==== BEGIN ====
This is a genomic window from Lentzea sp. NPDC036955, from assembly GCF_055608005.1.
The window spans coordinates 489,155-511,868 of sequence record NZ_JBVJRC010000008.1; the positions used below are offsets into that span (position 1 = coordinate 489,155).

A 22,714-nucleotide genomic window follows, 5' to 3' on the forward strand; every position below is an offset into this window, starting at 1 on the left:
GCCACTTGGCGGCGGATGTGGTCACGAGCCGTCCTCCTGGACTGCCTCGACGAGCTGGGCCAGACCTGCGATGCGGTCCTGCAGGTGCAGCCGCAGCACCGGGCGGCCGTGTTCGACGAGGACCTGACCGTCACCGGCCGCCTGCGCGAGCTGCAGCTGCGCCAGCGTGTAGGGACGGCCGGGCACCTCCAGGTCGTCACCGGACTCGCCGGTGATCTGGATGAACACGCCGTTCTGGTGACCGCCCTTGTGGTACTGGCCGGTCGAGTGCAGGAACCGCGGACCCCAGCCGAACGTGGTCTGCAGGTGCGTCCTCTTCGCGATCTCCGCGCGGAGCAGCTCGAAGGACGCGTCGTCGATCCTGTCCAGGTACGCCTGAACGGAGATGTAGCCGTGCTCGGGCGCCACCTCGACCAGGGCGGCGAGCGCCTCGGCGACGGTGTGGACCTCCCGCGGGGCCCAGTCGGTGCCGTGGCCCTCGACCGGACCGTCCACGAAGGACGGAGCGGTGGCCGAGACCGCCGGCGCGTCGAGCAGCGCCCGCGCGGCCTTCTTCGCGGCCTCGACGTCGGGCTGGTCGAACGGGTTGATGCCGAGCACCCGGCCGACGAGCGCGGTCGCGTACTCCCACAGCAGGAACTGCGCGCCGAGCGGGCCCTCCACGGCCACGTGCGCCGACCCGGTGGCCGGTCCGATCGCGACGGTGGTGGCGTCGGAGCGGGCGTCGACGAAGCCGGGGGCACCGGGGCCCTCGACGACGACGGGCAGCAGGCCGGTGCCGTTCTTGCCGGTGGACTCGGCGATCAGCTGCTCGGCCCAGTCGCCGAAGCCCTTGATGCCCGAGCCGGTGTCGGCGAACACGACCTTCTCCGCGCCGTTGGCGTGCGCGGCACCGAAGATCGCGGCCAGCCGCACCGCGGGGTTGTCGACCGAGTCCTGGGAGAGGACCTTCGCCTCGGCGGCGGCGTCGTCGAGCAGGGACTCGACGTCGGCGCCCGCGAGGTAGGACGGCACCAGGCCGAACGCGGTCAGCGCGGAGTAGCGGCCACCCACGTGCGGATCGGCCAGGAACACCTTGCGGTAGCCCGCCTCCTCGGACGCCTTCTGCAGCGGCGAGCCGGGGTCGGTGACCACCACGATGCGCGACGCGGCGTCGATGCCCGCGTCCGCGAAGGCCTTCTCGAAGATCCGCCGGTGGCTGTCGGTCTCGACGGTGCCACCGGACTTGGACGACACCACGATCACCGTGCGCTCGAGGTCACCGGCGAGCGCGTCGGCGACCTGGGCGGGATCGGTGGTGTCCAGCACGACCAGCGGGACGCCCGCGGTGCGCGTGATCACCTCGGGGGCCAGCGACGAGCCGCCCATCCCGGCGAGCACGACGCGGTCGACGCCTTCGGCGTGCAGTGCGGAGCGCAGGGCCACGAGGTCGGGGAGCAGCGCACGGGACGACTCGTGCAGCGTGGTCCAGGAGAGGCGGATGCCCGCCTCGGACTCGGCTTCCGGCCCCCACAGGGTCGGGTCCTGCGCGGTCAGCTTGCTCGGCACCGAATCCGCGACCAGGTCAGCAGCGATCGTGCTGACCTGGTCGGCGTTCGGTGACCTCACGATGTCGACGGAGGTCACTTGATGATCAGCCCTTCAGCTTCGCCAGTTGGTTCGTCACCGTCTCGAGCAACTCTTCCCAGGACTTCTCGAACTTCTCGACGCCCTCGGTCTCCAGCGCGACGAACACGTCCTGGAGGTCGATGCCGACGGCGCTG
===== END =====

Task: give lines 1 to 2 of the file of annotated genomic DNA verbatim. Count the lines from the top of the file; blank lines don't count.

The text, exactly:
This is a genomic window from Lentzea sp. NPDC036955, from assembly GCF_055608005.1.
The window spans coordinates 489,155-511,868 of sequence record NZ_JBVJRC010000008.1; the positions used below are offsets into that span (position 1 = coordinate 489,155).